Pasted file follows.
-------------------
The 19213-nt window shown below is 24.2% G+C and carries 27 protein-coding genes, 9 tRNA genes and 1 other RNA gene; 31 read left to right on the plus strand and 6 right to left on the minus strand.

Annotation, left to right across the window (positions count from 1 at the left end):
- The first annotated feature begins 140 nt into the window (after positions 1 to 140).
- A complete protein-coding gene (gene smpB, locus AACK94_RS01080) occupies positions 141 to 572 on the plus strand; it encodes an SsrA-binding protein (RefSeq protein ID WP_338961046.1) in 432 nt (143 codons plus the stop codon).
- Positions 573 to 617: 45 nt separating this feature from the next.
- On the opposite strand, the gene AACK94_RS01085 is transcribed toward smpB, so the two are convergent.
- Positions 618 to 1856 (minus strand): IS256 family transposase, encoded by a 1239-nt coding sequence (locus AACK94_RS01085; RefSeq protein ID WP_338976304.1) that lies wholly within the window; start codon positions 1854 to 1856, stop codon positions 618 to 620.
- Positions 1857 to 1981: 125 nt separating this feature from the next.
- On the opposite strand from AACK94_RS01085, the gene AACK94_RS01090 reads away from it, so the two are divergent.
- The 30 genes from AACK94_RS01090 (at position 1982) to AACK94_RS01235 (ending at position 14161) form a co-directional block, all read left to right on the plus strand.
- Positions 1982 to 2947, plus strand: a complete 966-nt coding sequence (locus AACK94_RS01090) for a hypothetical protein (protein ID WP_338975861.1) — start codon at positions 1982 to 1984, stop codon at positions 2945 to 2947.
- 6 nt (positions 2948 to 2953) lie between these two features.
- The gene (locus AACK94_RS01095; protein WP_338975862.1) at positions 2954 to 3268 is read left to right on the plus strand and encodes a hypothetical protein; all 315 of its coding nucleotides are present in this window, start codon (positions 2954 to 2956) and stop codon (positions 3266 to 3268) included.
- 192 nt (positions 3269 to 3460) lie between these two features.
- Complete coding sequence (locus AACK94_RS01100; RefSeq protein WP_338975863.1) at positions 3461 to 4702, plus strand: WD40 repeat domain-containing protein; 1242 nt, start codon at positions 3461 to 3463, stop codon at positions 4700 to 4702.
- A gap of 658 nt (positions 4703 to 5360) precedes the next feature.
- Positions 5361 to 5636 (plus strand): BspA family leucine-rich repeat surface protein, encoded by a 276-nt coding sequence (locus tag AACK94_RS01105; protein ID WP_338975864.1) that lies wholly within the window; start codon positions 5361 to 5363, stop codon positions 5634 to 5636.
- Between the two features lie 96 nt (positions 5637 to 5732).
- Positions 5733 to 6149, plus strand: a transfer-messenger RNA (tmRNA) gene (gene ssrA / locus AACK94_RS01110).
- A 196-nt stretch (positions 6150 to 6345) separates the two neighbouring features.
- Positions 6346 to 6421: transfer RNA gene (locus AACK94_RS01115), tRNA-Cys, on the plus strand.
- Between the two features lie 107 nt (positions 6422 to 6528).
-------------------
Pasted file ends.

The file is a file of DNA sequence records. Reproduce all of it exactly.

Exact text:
The 19213-nt window shown below is 24.2% G+C and carries 27 protein-coding genes, 9 tRNA genes and 1 other RNA gene; 31 read left to right on the plus strand and 6 right to left on the minus strand.

Annotation, left to right across the window (positions count from 1 at the left end):
- The first annotated feature begins 140 nt into the window (after positions 1 to 140).
- A complete protein-coding gene (gene smpB, locus AACK94_RS01080) occupies positions 141 to 572 on the plus strand; it encodes an SsrA-binding protein (RefSeq protein ID WP_338961046.1) in 432 nt (143 codons plus the stop codon).
- Positions 573 to 617: 45 nt separating this feature from the next.
- On the opposite strand, the gene AACK94_RS01085 is transcribed toward smpB, so the two are convergent.
- Positions 618 to 1856 (minus strand): IS256 family transposase, encoded by a 1239-nt coding sequence (locus AACK94_RS01085; RefSeq protein ID WP_338976304.1) that lies wholly within the window; start codon positions 1854 to 1856, stop codon positions 618 to 620.
- Positions 1857 to 1981: 125 nt separating this feature from the next.
- On the opposite strand from AACK94_RS01085, the gene AACK94_RS01090 reads away from it, so the two are divergent.
- The 30 genes from AACK94_RS01090 (at position 1982) to AACK94_RS01235 (ending at position 14161) form a co-directional block, all read left to right on the plus strand.
- Positions 1982 to 2947, plus strand: a complete 966-nt coding sequence (locus AACK94_RS01090) for a hypothetical protein (protein ID WP_338975861.1) — start codon at positions 1982 to 1984, stop codon at positions 2945 to 2947.
- 6 nt (positions 2948 to 2953) lie between these two features.
- The gene (locus AACK94_RS01095; protein WP_338975862.1) at positions 2954 to 3268 is read left to right on the plus strand and encodes a hypothetical protein; all 315 of its coding nucleotides are present in this window, start codon (positions 2954 to 2956) and stop codon (positions 3266 to 3268) included.
- 192 nt (positions 3269 to 3460) lie between these two features.
- Complete coding sequence (locus AACK94_RS01100; RefSeq protein WP_338975863.1) at positions 3461 to 4702, plus strand: WD40 repeat domain-containing protein; 1242 nt, start codon at positions 3461 to 3463, stop codon at positions 4700 to 4702.
- A gap of 658 nt (positions 4703 to 5360) precedes the next feature.
- Positions 5361 to 5636 (plus strand): BspA family leucine-rich repeat surface protein, encoded by a 276-nt coding sequence (locus tag AACK94_RS01105; protein ID WP_338975864.1) that lies wholly within the window; start codon positions 5361 to 5363, stop codon positions 5634 to 5636.
- Between the two features lie 96 nt (positions 5637 to 5732).
- Positions 5733 to 6149, plus strand: a transfer-messenger RNA (tmRNA) gene (gene ssrA / locus AACK94_RS01110).
- A 196-nt stretch (positions 6150 to 6345) separates the two neighbouring features.
- Positions 6346 to 6421: transfer RNA gene (locus AACK94_RS01115), tRNA-Cys, on the plus strand.
- Between the two features lie 107 nt (positions 6422 to 6528).